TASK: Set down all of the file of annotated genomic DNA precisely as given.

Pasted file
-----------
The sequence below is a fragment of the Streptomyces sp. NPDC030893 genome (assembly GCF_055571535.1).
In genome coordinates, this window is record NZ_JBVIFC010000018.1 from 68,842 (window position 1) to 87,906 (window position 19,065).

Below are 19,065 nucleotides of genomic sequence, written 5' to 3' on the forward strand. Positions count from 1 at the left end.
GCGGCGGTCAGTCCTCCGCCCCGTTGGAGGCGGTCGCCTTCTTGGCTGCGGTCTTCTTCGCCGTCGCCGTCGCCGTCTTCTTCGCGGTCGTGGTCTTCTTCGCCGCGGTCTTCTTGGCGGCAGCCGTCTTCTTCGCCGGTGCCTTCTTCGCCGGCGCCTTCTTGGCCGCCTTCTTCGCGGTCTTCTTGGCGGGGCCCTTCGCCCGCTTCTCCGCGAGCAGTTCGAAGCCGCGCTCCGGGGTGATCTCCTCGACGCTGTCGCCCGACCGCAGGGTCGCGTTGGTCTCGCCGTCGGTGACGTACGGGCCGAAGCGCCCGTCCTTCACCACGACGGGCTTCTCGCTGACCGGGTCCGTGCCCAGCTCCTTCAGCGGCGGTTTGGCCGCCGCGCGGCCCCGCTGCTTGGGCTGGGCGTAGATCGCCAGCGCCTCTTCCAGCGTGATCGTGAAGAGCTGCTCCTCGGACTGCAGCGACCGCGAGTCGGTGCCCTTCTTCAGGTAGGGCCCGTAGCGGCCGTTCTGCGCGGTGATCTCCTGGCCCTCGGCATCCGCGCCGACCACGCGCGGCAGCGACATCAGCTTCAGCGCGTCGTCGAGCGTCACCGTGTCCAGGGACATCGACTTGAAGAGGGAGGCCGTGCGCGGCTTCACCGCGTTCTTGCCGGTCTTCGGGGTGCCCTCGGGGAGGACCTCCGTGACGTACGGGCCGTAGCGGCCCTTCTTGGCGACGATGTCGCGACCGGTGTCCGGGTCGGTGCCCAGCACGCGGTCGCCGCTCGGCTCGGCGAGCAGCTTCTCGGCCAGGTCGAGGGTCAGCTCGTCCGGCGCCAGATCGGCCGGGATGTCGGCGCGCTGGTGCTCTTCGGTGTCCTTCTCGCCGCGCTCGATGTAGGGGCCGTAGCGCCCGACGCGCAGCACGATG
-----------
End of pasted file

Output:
The sequence below is a fragment of the Streptomyces sp. NPDC030893 genome (assembly GCF_055571535.1).
In genome coordinates, this window is record NZ_JBVIFC010000018.1 from 68,842 (window position 1) to 87,906 (window position 19,065).

Below are 19,065 nucleotides of genomic sequence, written 5' to 3' on the forward strand. Positions count from 1 at the left end.
GCGGCGGTCAGTCCTCCGCCCCGTTGGAGGCGGTCGCCTTCTTGGCTGCGGTCTTCTTCGCCGTCGCCGTCGCCGTCTTCTTCGCGGTCGTGGTCTTCTTCGCCGCGGTCTTCTTGGCGGCAGCCGTCTTCTTCGCCGGTGCCTTCTTCGCCGGCGCCTTCTTGGCCGCCTTCTTCGCGGTCTTCTTGGCGGGGCCCTTCGCCCGCTTCTCCGCGAGCAGTTCGAAGCCGCGCTCCGGGGTGATCTCCTCGACGCTGTCGCCCGACCGCAGGGTCGCGTTGGTCTCGCCGTCGGTGACGTACGGGCCGAAGCGCCCGTCCTTCACCACGACGGGCTTCTCGCTGACCGGGTCCGTGCCCAGCTCCTTCAGCGGCGGTTTGGCCGCCGCGCGGCCCCGCTGCTTGGGCTGGGCGTAGATCGCCAGCGCCTCTTCCAGCGTGATCGTGAAGAGCTGCTCCTCGGACTGCAGCGACCGCGAGTCGGTGCCCTTCTTCAGGTAGGGCCCGTAGCGGCCGTTCTGCGCGGTGATCTCCTGGCCCTCGGCATCCGCGCCGACCACGCGCGGCAGCGACATCAGCTTCAGCGCGTCGTCGAGCGTCACCGTGTCCAGGGACATCGACTTGAAGAGGGAGGCCGTGCGCGGCTTCACCGCGTTCTTGCCGGTCTTCGGGGTGCCCTCGGGGAGGACCTCCGTGACGTACGGGCCGTAGCGGCCCTTCTTGGCGACGATGTCGCGACCGGTGTCCGGGTCGGTGCCCAGCACGCGGTCGCCGCTCGGCTCGGCGAGCAGCTTCTCGGCCAGGTCGAGGGTCAGCTCGTCCGGCGCCAGATCGGCCGGGATGTCGGCGCGCTGGTGCTCTTCGGTGTCCTTCTCGCCGCGCTCGATGTAGGGGCCGTAGCGCCCGACGCGCAGCACGATG